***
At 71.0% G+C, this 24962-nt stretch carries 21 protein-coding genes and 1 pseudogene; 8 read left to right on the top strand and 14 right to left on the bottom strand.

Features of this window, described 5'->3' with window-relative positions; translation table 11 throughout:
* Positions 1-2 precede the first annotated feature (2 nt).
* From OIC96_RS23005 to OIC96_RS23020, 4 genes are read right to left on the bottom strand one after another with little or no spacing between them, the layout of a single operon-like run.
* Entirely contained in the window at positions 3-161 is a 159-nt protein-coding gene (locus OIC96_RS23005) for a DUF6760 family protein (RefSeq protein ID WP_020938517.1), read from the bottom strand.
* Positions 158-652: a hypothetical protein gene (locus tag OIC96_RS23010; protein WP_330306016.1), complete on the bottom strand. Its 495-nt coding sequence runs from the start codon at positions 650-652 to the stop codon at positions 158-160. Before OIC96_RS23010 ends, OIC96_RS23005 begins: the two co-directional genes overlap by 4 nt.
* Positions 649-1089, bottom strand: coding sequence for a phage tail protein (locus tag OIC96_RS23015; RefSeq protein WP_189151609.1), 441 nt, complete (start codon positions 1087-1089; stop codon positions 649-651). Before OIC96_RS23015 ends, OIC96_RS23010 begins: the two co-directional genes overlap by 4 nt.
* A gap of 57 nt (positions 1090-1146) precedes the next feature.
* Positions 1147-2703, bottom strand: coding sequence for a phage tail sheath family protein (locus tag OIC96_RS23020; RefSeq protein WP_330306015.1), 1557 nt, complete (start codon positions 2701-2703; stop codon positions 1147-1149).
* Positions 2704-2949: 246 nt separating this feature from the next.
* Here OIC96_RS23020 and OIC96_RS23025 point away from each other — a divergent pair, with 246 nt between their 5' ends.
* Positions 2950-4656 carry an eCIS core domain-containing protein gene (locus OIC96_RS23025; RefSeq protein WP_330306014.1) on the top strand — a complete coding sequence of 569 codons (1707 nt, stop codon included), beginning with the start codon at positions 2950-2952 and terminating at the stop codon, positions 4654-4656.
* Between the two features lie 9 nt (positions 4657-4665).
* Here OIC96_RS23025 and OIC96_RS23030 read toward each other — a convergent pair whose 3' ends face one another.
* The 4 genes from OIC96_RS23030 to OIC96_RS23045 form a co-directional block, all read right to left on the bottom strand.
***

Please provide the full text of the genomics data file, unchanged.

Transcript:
At 71.0% G+C, this 24962-nt stretch carries 21 protein-coding genes and 1 pseudogene; 8 read left to right on the top strand and 14 right to left on the bottom strand.

Features of this window, described 5'->3' with window-relative positions; translation table 11 throughout:
* Positions 1-2 precede the first annotated feature (2 nt).
* From OIC96_RS23005 to OIC96_RS23020, 4 genes are read right to left on the bottom strand one after another with little or no spacing between them, the layout of a single operon-like run.
* Entirely contained in the window at positions 3-161 is a 159-nt protein-coding gene (locus OIC96_RS23005) for a DUF6760 family protein (RefSeq protein ID WP_020938517.1), read from the bottom strand.
* Positions 158-652: a hypothetical protein gene (locus tag OIC96_RS23010; protein WP_330306016.1), complete on the bottom strand. Its 495-nt coding sequence runs from the start codon at positions 650-652 to the stop codon at positions 158-160. Before OIC96_RS23010 ends, OIC96_RS23005 begins: the two co-directional genes overlap by 4 nt.
* Positions 649-1089, bottom strand: coding sequence for a phage tail protein (locus tag OIC96_RS23015; RefSeq protein WP_189151609.1), 441 nt, complete (start codon positions 1087-1089; stop codon positions 649-651). Before OIC96_RS23015 ends, OIC96_RS23010 begins: the two co-directional genes overlap by 4 nt.
* A gap of 57 nt (positions 1090-1146) precedes the next feature.
* Positions 1147-2703, bottom strand: coding sequence for a phage tail sheath family protein (locus tag OIC96_RS23020; RefSeq protein WP_330306015.1), 1557 nt, complete (start codon positions 2701-2703; stop codon positions 1147-1149).
* Positions 2704-2949: 246 nt separating this feature from the next.
* Here OIC96_RS23020 and OIC96_RS23025 point away from each other — a divergent pair, with 246 nt between their 5' ends.
* Positions 2950-4656 carry an eCIS core domain-containing protein gene (locus OIC96_RS23025; RefSeq protein WP_330306014.1) on the top strand — a complete coding sequence of 569 codons (1707 nt, stop codon included), beginning with the start codon at positions 2950-2952 and terminating at the stop codon, positions 4654-4656.
* Between the two features lie 9 nt (positions 4657-4665).
* Here OIC96_RS23025 and OIC96_RS23030 read toward each other — a convergent pair whose 3' ends face one another.
* The 4 genes from OIC96_RS23030 to OIC96_RS23045 form a co-directional block, all read right to left on the bottom strand.